Archive for Wednesday, July 18, 2001

Former mayor given one-year probation team

July 18, 2001

The former mayor of Basehor, who was sentenced last week to a year's probation, vows he's ready to fight to clear his name.

John Pfannenstiel, 41, was sentenced to three concurrent six-month prison terms, and then placed on probation.

Pfannenstiel was convicted March 23 in Leavenworth County District Court of three counts of having sexual relations with inmates while he was a corrections officer at the Lansing Correctional Facility.

He was acquitted of a charge of bringing contraband into a correctional facility.

"The prison officials and the county prosecutors have taken their best shot at me," Pfannenstiel said after his sentencing hearing. "I'm a little bruised, but still standing. Now I get to start swinging back."

Pfannenstiel and his attorney said they soon would file a notice of appeal with the Kansas Court of Appeals in Topeka.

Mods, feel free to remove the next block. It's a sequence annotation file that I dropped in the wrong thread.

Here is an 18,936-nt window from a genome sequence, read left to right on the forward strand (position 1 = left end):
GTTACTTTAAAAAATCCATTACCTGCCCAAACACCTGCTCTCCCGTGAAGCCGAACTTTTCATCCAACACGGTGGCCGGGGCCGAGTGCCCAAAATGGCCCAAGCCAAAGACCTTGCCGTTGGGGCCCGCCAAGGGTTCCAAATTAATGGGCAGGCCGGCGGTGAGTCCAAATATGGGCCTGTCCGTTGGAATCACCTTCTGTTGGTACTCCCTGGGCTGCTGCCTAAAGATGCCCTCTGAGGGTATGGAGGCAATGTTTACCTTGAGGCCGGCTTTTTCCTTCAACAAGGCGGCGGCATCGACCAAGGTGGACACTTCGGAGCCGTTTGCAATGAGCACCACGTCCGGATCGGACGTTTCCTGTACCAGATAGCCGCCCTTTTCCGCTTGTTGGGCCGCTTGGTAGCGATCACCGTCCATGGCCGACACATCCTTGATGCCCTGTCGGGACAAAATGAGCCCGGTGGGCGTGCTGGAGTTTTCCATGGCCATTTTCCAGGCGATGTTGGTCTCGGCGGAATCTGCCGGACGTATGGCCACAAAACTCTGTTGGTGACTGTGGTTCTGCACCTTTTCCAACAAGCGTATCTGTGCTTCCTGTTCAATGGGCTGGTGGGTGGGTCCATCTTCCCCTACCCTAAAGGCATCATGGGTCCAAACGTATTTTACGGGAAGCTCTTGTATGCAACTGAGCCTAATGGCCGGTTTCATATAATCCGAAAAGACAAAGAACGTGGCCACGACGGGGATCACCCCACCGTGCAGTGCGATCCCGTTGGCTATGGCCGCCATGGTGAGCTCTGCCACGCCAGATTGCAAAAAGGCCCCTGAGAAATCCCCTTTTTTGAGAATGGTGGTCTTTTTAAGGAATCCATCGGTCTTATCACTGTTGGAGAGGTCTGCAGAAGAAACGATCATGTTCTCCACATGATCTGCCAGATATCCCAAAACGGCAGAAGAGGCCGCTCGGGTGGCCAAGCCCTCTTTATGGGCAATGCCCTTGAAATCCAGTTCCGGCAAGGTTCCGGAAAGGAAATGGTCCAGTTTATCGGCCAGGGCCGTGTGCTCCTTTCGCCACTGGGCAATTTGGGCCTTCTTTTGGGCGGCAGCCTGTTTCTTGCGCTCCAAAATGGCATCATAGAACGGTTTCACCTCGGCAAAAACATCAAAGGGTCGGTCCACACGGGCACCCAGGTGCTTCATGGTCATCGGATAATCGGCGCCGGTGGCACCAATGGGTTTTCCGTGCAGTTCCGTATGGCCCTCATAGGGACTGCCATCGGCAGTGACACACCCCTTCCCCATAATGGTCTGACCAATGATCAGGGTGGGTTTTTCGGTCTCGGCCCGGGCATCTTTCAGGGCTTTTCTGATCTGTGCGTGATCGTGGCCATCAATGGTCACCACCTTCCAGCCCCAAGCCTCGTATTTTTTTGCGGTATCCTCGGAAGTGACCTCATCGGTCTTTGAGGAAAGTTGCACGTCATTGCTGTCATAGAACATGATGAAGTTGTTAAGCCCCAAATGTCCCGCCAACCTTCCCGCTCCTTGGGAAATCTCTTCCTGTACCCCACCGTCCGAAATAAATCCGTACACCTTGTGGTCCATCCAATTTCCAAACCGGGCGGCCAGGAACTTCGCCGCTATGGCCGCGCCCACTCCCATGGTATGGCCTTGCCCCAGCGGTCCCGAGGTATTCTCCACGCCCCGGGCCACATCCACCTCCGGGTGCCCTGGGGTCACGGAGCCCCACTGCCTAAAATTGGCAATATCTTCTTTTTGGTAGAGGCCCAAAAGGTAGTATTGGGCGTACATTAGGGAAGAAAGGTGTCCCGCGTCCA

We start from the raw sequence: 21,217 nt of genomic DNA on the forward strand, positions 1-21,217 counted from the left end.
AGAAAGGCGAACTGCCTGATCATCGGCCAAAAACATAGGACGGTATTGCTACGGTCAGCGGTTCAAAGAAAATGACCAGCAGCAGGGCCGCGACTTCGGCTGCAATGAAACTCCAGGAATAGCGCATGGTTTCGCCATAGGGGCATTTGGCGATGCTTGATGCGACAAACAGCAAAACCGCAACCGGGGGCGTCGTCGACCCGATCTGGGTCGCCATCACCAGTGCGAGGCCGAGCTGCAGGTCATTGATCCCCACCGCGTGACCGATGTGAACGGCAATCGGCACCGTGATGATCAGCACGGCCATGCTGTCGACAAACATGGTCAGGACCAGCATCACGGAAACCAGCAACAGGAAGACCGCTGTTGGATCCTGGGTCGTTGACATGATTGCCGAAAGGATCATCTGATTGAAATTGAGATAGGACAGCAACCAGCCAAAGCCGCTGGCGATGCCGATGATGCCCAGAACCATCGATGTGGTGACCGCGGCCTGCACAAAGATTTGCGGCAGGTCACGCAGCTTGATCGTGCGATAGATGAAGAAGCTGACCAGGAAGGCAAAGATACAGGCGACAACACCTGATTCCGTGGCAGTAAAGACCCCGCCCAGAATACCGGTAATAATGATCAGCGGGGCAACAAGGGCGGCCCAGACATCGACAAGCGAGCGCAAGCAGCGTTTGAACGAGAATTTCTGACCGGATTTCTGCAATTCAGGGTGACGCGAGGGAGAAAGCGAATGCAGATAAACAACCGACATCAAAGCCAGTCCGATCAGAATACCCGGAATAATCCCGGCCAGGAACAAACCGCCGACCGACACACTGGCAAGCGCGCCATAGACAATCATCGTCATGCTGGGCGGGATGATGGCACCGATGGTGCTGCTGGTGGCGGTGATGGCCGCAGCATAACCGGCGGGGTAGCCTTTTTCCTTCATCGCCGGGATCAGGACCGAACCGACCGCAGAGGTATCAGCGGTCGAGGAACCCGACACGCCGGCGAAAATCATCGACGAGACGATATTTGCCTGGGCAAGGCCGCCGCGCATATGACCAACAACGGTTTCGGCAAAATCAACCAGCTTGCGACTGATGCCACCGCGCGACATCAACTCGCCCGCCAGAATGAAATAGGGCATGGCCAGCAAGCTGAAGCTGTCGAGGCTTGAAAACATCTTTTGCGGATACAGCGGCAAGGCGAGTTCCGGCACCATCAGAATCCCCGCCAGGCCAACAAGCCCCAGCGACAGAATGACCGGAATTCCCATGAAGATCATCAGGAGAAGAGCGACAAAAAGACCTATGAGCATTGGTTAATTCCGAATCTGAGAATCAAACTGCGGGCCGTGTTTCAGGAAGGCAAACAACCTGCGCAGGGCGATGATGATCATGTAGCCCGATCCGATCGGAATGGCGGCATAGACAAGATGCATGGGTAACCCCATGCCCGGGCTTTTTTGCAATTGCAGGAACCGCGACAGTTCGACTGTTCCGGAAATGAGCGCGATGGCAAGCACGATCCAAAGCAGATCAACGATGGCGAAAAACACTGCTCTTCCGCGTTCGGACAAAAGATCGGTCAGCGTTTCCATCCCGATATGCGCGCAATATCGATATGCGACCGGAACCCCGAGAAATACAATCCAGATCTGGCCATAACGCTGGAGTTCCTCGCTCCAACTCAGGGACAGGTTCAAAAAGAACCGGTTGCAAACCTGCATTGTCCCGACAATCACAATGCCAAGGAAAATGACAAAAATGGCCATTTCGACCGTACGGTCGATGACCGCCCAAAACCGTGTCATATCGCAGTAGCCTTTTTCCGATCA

"It will happen very soon after the journal entry is recorded," said Terry Lober, Pfannenstiel's attorney.

Roger Marrs, deputy county attorney, had asked Judge Frederick Stewart to impose consecutive sentences, but the judge ordered that the sentences run concurrent to one another.

Lober said Marrs' request was meaningless because the probation term would still be a year. He said it was an attempt to antagonize Pfannenstiel.

Marrs disagreed.

"The state did request the court to run the sentences consecutive," Marrs said. "The request was based upon the criminal activity that Mr. Pfannenstiel was convicted of committing. There is nothing out of the ordinary in requesting consecutive sentences when multiple victims are involved or when criminal conduct occurs over a range of several months. The request may have aggravated the defendant, but that was not the purpose of making the request.

"The term of probation does remain the same regardless of the underlying sentence."

Marrs also had considered seeking a longer sentence for Pfannenstiel, but abandoned that idea after reviewing a state supreme court case that would have not allowed a longer sentence.

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